5th Winter CSA delivery + Citrus

Happily cleaning turnips!
Because of the cold, much of the produce you receive today will not be washed.  We have wiped off wear appropriate (as pictured here) or just not washed at all as in the case of the lettuce, spinach and tatsoi.  We apologize for the extra dirt, but hope you enjoy the longer shelf life produce has that has not been handled excessively!

MILLSAP FARM ELSEWHERE

W E B S I T E
This is the fifth Winter CSA!  This is the last CSA of the year – we will see you all again on February 7, 2017.  (NO CSA PICKUPS IN JANUARY!)
Notes:
1) Plastic egg carton CAN be reused by Troup, so if you want to get the egg cartons to us, we will return them so they can be sterilized and reused.  Thanks!
2) The oranges are a GIFT from us to you! Enjoy these sweet TX citrus – minimally sprayed, grown by NorAnna Farm in Mission, TX (there will be additional oranges and grapefruit for sale at the farm and at 
roundtree)

Farm News: A beautiful Fall comes to an end…

Dec 20, 2016

Tomorrow is the winter Solstice, which is the shortest day of the year, longest night, and really represents the end of the farming year more than any other calendar date.  We have been spending time the past few weeks cleaning up the fields,  organizing, repairing, recording and accounting, and generally putting things to bed for the cold weather.  Of course, on the other hand, because we are a four season farm, we have also been planting (Dill, Lettuce, radishes, and other things to be harvested after the January break).   We have continued to harvest for the CSA, Farmers Market, Harvest Restaurant, and The Order (the restaurant in Hotel V), and out two Restaurant CSA members; University Plaza and Hilton Garden Inn.  We’ve begun the planning process for next season, including what to grow, how much, and when to plant for the earliest, continuous, and latest harvests.  We’ve begun the process of budgeting for the year, figuring out ways to increase value for our community and farm, while reducing our dependence on costly (economically and environmentally) inputs from off farm.  We’ve laid plans to attend conferences in January and February, part of our endless efforts to improve our farming, for the sake of our community, ourselves, and our planet.   We’ve begun the winter-long process of machinery maintenance, fabrication, and repair, and built and filled a new woodshed.  In summary, it’s a busy time of year, but also a time for reflection, education, and preparation.   As part of that reflection, we want offer up our sincere thanks for you, our Community Supported Agriculture members, for your economic, emotional, and social commitment to the long-term success of this farm.  Because of your support, we are able to practice agriculture in a manner which improves our land, our community, and our lives, while providing an income for several families of farmers.  As part of our CSA, you have joined our community, and have voted with your pocketbook for a better tasting, healthier, and more sustainable food supply.  You’ll find a gift of South Texas Oranges in your share this week, to signify our appreciation of your membership.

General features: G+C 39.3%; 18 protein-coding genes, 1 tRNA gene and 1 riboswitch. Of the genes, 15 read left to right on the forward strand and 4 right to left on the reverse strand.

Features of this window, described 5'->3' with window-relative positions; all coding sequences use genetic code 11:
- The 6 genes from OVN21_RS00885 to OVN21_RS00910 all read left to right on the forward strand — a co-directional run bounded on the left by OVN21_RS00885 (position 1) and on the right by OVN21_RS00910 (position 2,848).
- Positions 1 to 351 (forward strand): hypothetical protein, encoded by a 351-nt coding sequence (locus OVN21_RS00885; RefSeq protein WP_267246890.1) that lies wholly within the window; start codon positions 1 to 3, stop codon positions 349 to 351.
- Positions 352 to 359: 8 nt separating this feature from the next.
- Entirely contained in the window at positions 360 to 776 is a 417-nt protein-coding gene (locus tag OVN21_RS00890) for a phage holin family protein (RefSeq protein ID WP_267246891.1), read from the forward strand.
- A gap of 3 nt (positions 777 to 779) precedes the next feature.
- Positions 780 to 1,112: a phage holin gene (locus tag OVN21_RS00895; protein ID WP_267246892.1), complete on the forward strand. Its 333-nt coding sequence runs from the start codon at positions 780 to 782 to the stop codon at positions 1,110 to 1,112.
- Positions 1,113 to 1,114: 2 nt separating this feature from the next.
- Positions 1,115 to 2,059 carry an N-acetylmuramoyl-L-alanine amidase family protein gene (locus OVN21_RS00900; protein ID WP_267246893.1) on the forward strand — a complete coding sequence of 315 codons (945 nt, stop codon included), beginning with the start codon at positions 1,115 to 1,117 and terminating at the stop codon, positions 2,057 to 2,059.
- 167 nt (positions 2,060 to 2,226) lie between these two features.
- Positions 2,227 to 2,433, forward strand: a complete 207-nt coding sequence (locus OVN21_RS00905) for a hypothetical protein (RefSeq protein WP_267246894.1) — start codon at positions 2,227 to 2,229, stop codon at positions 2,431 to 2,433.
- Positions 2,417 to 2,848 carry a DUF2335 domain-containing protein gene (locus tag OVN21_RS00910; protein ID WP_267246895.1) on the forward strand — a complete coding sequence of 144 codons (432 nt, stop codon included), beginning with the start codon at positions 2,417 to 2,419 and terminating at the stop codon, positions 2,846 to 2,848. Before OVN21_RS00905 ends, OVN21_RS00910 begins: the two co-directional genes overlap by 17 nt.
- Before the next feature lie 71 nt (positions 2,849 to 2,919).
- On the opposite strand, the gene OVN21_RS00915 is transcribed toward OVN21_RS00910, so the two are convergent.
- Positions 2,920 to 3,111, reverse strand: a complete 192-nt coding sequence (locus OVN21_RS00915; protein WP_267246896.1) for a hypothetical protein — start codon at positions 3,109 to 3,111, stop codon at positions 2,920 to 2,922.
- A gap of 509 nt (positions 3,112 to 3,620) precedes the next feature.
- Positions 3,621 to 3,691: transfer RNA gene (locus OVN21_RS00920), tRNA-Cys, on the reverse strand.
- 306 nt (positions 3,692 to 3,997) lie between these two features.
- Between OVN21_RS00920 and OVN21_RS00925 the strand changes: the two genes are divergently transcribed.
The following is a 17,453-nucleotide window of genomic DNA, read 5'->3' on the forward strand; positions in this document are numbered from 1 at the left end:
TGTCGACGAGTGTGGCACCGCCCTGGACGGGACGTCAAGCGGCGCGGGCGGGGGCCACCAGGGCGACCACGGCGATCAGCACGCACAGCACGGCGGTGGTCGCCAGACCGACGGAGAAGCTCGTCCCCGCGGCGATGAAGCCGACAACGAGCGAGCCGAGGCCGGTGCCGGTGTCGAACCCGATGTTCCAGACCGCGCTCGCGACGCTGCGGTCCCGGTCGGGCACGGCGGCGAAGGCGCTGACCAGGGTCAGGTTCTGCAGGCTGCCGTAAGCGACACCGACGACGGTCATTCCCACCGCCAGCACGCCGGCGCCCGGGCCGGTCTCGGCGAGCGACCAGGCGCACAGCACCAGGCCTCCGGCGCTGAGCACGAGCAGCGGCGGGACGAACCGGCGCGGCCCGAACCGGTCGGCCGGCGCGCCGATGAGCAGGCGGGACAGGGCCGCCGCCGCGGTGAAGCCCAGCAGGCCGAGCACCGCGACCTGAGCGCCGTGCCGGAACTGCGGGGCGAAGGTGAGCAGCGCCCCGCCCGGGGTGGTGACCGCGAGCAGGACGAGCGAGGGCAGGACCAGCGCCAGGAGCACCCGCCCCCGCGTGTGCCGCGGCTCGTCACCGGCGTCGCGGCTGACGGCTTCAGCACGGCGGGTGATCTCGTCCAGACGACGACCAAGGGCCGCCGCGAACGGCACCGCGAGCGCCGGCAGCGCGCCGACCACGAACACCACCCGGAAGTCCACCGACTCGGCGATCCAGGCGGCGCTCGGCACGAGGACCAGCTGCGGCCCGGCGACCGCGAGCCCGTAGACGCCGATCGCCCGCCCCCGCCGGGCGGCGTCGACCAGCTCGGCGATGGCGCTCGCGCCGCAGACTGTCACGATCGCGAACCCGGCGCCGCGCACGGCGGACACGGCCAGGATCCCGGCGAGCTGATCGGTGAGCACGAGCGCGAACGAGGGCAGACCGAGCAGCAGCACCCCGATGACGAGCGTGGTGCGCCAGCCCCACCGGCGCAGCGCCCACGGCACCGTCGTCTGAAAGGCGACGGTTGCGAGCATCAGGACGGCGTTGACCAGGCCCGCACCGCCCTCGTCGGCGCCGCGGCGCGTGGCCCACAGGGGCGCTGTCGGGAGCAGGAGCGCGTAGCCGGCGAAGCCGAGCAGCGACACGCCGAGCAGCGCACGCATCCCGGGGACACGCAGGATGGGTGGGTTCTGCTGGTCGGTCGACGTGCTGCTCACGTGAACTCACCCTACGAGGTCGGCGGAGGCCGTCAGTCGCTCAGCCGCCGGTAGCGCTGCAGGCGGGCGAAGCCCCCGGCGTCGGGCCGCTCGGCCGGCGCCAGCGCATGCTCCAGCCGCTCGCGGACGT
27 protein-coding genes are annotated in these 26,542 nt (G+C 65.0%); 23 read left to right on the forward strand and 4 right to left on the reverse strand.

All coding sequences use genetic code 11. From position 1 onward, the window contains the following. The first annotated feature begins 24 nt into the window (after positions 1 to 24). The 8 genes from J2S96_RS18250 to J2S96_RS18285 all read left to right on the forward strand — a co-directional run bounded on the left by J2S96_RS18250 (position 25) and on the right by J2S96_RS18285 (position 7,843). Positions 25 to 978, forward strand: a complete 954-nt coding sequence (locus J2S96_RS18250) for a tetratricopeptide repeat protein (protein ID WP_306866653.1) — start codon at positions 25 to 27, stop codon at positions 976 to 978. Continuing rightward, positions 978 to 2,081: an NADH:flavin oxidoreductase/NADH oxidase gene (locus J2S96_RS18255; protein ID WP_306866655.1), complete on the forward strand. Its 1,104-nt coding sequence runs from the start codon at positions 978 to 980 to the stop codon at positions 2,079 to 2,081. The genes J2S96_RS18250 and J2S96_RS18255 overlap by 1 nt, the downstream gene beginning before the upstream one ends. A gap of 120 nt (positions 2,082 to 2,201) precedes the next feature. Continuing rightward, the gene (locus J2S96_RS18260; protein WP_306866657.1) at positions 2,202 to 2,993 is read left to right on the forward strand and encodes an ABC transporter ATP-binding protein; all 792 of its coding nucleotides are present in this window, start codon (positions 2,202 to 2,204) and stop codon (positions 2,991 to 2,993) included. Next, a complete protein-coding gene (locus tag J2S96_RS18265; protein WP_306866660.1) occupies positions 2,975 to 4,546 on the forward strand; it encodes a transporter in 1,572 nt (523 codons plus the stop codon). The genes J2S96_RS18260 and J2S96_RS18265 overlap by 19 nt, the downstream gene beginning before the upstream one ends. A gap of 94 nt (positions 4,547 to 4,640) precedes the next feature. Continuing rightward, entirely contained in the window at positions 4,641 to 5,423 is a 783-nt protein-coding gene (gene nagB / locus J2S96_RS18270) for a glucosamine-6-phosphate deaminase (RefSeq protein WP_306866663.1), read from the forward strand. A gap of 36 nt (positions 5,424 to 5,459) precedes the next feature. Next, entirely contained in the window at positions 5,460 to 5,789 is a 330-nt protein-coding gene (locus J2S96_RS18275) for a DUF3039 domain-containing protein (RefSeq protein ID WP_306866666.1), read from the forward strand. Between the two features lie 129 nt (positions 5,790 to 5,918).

Thank you for the privilege of being your farmers, and we wish you a very merry Christmas and a happy New Year.  We’ll see you again in 2017.

Curtis, Sarah, Kimby, Cammie, David, Kira, Brett, and the many other hands who tend the earth at Millsap Farms

What’s in your share?
Full Share:
Bell Peppers
Carrots
Ginger
Spinach
Turnips (topped Salad turnips)
Tatsoi
Head Lettuce
Onions
Sweet Potato (conventionally grown, Matthews Family Farm, AR)
Acorn Squash or Kabocha (Amish grown, Rich Hill, MO)
Celeriac
Beets

Bread share:
Traditional Swedish Cardamon Bread by Emma and Anna Millsap

A gift:
Tree ripened Citrus from TX!

Half Share:
Bell Peppers
Carrots
GInger
Spinach
Turnips (topped Salad turnips)
Onions
Sweet Potatoes (conventionally grown, Matthews Family Farm, AR)
Acorn or Kabocha Squash (Amish grown, Rich Hill, MO)

Sampler Share:
Carrots
Spinach
Turnips (topped Salad turnips)
Onions
Sweet Potatoes (conventionally grown, Matthews Family Farm, AR)
Acorn or Kabocha Squash (Amish grown, Rich Hill, MO)

What do I do with….

Turnips:

  • Scalloped! thinly slice and bake with butter, cream, cheese and your favorite herbs.
  • Roasted – I like to mix mine with other root vegetables – bake around 425 or so until soft.